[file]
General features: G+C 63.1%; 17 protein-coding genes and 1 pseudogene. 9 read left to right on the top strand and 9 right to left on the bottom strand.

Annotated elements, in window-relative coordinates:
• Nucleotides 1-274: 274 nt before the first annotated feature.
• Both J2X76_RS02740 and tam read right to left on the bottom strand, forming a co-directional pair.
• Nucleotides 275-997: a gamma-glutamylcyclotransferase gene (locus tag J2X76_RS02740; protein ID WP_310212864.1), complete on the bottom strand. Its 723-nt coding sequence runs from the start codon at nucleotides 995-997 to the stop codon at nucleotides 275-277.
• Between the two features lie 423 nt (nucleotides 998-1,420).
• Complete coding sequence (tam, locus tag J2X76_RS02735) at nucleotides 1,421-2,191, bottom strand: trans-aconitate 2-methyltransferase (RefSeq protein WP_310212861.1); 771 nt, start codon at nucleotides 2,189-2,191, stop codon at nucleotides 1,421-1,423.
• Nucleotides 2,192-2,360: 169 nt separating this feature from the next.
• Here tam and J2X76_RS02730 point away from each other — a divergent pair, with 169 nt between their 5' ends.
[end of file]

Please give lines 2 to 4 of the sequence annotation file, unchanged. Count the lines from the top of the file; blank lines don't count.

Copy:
Annotated elements, in window-relative coordinates:
• Nucleotides 1-274: 274 nt before the first annotated feature.
• Both J2X76_RS02740 and tam read right to left on the bottom strand, forming a co-directional pair.